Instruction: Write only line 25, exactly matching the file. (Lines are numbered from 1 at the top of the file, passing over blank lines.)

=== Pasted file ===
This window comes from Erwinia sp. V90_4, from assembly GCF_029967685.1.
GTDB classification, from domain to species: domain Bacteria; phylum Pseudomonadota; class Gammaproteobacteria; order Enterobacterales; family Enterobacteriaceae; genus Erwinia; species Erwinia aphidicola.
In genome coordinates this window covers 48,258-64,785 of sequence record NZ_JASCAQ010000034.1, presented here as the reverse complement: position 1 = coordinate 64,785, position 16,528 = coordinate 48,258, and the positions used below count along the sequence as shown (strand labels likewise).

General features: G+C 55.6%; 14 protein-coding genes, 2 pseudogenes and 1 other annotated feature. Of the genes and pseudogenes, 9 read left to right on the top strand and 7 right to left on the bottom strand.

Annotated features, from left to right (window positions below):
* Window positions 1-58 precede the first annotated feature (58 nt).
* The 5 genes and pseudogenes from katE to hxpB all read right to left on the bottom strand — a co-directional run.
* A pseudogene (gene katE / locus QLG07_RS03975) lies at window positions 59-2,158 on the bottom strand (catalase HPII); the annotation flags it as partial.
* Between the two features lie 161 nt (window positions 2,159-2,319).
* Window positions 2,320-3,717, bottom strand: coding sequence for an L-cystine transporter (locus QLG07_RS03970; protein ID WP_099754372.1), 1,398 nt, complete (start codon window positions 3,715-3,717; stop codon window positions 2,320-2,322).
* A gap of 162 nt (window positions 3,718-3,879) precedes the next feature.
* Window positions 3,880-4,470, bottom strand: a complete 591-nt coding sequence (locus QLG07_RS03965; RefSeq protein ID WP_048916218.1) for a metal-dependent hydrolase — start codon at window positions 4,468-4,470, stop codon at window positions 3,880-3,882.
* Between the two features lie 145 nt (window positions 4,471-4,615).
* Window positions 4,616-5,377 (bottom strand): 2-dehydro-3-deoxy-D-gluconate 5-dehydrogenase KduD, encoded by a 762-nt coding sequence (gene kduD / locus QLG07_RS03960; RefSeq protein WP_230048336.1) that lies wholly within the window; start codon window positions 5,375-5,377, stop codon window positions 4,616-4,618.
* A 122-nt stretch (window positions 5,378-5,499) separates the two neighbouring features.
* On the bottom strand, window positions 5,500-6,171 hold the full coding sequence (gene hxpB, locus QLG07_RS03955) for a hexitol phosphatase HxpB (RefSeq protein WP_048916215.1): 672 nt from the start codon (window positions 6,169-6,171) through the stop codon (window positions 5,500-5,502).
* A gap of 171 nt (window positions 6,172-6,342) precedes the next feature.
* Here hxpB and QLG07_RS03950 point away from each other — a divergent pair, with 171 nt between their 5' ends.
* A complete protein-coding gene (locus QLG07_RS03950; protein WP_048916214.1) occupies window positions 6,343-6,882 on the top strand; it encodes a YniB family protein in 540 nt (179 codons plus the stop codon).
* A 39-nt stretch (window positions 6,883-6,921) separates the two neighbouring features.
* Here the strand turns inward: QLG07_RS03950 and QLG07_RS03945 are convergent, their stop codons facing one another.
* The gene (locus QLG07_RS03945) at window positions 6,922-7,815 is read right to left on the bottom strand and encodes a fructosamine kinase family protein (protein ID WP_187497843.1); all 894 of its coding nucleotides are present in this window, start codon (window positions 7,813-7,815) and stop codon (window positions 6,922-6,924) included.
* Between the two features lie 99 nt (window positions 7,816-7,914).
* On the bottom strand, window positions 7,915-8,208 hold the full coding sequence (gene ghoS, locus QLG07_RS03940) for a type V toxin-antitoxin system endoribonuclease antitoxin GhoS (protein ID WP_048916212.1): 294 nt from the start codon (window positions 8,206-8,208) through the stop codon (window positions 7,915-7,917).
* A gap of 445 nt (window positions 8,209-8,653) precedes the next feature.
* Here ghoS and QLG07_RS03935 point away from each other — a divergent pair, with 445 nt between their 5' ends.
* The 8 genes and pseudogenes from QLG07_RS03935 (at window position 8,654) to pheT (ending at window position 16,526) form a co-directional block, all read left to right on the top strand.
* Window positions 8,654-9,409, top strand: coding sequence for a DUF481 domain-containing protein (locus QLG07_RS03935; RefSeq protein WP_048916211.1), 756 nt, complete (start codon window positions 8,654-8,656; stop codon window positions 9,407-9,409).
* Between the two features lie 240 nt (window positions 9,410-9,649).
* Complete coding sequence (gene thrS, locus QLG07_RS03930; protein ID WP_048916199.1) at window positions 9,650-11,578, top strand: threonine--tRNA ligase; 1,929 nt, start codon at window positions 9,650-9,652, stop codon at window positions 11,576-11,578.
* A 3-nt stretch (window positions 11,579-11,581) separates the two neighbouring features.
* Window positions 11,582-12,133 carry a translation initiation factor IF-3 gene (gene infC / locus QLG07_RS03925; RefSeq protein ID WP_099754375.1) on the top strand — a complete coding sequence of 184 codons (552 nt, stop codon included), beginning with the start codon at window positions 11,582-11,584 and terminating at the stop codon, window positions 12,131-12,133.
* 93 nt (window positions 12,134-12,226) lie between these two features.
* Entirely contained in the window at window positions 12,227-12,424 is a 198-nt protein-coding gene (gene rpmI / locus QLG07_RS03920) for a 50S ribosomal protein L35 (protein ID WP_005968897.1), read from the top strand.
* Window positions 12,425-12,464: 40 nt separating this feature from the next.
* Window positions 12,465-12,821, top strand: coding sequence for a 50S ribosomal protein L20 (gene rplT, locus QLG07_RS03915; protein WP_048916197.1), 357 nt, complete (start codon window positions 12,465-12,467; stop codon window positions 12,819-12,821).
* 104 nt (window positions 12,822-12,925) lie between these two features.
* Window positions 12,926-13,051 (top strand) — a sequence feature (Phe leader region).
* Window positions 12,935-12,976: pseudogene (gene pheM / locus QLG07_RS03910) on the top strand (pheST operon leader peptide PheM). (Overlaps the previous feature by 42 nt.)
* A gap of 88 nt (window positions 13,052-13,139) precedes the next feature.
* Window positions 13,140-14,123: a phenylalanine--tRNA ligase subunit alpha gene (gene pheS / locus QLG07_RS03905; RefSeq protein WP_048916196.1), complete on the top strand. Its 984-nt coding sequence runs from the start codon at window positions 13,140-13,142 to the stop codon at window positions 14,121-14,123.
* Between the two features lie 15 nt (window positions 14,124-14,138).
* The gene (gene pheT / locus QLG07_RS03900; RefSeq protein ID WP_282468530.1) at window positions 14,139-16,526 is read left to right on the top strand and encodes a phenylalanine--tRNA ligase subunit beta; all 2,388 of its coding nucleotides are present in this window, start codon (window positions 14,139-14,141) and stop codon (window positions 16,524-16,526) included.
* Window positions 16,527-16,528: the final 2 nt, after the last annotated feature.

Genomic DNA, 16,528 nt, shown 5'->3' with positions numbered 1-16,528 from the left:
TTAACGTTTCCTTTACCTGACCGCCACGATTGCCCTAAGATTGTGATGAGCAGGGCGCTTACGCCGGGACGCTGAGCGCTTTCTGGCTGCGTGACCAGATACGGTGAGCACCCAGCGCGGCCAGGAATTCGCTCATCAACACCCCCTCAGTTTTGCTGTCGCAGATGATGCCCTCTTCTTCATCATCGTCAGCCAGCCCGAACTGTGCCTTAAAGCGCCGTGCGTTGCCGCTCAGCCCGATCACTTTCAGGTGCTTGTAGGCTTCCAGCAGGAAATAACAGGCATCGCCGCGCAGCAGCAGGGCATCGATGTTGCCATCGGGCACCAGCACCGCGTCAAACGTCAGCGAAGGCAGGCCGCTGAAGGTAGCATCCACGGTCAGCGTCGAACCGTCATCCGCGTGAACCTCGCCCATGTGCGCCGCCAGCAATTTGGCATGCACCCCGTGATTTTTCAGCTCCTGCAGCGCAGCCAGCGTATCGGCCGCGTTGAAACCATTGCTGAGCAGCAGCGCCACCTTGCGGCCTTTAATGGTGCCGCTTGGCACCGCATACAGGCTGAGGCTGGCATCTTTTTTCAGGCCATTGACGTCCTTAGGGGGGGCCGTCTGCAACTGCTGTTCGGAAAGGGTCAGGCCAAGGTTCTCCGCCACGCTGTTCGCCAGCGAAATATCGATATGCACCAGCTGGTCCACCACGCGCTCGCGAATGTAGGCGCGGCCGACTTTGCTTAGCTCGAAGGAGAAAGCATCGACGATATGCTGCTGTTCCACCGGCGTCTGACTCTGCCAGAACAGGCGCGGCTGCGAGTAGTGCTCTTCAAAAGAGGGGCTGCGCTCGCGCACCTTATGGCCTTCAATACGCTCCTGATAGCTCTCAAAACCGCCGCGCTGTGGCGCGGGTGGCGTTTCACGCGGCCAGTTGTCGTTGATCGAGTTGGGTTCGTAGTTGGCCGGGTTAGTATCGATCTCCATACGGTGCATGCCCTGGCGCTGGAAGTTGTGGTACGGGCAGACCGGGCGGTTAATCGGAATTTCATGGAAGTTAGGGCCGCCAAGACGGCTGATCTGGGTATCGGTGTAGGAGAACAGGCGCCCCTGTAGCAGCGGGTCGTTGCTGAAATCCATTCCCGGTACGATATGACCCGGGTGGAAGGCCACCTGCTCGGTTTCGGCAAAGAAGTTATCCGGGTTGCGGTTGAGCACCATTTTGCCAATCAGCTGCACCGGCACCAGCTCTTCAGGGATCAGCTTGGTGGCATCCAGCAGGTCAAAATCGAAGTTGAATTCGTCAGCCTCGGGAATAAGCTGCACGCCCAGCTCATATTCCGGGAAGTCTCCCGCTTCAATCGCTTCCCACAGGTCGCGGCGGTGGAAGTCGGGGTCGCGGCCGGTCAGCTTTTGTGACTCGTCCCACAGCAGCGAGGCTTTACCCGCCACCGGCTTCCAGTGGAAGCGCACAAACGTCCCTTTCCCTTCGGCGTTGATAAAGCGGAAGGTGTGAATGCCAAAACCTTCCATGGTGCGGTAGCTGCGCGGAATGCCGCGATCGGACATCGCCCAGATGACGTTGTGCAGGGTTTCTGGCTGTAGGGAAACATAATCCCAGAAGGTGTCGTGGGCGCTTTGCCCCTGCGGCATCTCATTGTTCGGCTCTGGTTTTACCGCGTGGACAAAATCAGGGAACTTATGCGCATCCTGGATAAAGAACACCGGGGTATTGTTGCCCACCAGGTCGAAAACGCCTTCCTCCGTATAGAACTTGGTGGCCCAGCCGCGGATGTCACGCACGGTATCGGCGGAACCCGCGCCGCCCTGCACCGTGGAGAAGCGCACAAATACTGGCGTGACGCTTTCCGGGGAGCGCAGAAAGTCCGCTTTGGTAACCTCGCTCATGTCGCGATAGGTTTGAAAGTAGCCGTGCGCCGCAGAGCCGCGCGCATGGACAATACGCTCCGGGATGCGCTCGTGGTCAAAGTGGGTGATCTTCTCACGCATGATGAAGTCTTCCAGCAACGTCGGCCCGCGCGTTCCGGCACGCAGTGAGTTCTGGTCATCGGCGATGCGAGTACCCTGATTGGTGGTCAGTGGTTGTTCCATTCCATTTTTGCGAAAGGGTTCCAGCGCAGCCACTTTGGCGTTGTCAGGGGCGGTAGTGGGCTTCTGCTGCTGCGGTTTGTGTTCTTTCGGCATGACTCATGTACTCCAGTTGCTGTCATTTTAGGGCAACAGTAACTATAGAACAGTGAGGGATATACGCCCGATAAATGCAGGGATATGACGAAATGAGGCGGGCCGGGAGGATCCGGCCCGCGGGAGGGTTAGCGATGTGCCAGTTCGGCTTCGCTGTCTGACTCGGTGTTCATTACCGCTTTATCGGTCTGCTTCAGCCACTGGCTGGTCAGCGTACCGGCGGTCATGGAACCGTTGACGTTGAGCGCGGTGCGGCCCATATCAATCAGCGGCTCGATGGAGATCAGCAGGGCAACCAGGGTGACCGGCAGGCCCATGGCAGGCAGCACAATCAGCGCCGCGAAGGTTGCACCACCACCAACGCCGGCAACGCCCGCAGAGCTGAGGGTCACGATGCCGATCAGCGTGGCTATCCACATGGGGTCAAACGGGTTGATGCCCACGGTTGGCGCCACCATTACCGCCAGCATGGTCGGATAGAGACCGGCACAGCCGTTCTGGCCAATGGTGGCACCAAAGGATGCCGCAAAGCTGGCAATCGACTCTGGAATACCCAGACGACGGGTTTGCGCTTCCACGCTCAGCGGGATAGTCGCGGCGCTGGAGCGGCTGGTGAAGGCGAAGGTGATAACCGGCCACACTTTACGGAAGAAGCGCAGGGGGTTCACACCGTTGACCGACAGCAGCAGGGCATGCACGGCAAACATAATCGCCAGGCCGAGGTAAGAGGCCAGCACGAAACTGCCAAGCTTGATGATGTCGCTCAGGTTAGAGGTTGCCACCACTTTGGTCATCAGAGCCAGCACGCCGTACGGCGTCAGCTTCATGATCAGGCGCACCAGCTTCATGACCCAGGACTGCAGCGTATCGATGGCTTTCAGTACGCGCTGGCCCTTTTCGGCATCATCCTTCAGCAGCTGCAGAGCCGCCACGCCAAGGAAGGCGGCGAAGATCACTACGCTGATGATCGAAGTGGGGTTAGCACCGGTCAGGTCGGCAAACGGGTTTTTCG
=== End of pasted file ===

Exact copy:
* A gap of 445 nt (window positions 8,209-8,653) precedes the next feature.